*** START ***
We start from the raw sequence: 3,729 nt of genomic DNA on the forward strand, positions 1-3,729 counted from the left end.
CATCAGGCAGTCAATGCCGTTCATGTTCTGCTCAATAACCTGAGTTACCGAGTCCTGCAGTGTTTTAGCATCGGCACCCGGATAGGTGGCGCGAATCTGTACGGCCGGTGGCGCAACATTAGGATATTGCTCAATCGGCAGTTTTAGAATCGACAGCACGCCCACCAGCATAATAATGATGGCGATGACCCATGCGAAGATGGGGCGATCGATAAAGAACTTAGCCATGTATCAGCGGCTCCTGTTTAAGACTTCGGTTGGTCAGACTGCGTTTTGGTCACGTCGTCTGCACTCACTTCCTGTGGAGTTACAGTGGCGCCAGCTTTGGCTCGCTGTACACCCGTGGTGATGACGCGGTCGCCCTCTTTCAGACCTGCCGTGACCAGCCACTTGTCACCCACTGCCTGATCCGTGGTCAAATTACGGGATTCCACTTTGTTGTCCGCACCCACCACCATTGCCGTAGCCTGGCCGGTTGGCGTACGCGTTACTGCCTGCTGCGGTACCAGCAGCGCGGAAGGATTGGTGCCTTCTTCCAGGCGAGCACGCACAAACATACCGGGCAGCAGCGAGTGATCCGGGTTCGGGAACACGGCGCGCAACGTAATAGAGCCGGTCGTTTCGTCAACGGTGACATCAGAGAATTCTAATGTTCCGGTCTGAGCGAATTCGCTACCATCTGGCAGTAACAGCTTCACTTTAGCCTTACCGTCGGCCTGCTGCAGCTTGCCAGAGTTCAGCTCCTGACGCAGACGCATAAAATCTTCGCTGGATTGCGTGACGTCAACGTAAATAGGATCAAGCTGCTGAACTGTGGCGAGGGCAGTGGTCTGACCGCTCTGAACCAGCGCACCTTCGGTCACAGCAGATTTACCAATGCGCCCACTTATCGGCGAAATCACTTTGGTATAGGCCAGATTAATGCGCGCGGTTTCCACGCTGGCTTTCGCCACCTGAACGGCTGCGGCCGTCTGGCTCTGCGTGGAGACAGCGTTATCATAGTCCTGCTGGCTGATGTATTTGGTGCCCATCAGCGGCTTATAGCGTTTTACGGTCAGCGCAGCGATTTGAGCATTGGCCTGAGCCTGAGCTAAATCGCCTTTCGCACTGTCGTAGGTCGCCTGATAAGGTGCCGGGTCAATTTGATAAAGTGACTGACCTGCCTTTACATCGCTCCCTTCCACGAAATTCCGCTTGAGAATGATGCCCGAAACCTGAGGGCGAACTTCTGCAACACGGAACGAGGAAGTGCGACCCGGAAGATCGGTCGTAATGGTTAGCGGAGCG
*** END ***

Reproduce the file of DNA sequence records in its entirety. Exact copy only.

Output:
We start from the raw sequence: 3,729 nt of genomic DNA on the forward strand, positions 1-3,729 counted from the left end.
CATCAGGCAGTCAATGCCGTTCATGTTCTGCTCAATAACCTGAGTTACCGAGTCCTGCAGTGTTTTAGCATCGGCACCCGGATAGGTGGCGCGAATCTGTACGGCCGGTGGCGCAACATTAGGATATTGCTCAATCGGCAGTTTTAGAATCGACAGCACGCCCACCAGCATAATAATGATGGCGATGACCCATGCGAAGATGGGGCGATCGATAAAGAACTTAGCCATGTATCAGCGGCTCCTGTTTAAGACTTCGGTTGGTCAGACTGCGTTTTGGTCACGTCGTCTGCACTCACTTCCTGTGGAGTTACAGTGGCGCCAGCTTTGGCTCGCTGTACACCCGTGGTGATGACGCGGTCGCCCTCTTTCAGACCTGCCGTGACCAGCCACTTGTCACCCACTGCCTGATCCGTGGTCAAATTACGGGATTCCACTTTGTTGTCCGCACCCACCACCATTGCCGTAGCCTGGCCGGTTGGCGTACGCGTTACTGCCTGCTGCGGTACCAGCAGCGCGGAAGGATTGGTGCCTTCTTCCAGGCGAGCACGCACAAACATACCGGGCAGCAGCGAGTGATCCGGGTTCGGGAACACGGCGCGCAACGTAATAGAGCCGGTCGTTTCGTCAACGGTGACATCAGAGAATTCTAATGTTCCGGTCTGAGCGAATTCGCTACCATCTGGCAGTAACAGCTTCACTTTAGCCTTACCGTCGGCCTGCTGCAGCTTGCCAGAGTTCAGCTCCTGACGCAGACGCATAAAATCTTCGCTGGATTGCGTGACGTCAACGTAAATAGGATCAAGCTGCTGAACTGTGGCGAGGGCAGTGGTCTGACCGCTCTGAACCAGCGCACCTTCGGTCACAGCAGATTTACCAATGCGCCCACTTATCGGCGAAATCACTTTGGTATAGGCCAGATTAATGCGCGCGGTTTCCACGCTGGCTTTCGCCACCTGAACGGCTGCGGCCGTCTGGCTCTGCGTGGAGACAGCGTTATCATAGTCCTGCTGGCTGATGTATTTGGTGCCCATCAGCGGCTTATAGCGTTTTACGGTCAGCGCAGCGATTTGAGCATTGGCCTGAGCCTGAGCTAAATCGCCTTTCGCACTGTCGTAGGTCGCCTGATAAGGTGCCGGGTCAATTTGATAAAGTGACTGACCTGCCTTTACATCGCTCCCTTCCACGAAATTCCGCTTGAGAATGATGCCCGAAACCTGAGGGCGAACTTCTGCAACACGGAACGAGGAAGTGCGACCCGGAAGATCGGTCGTAATGGTTAGCGGAGCG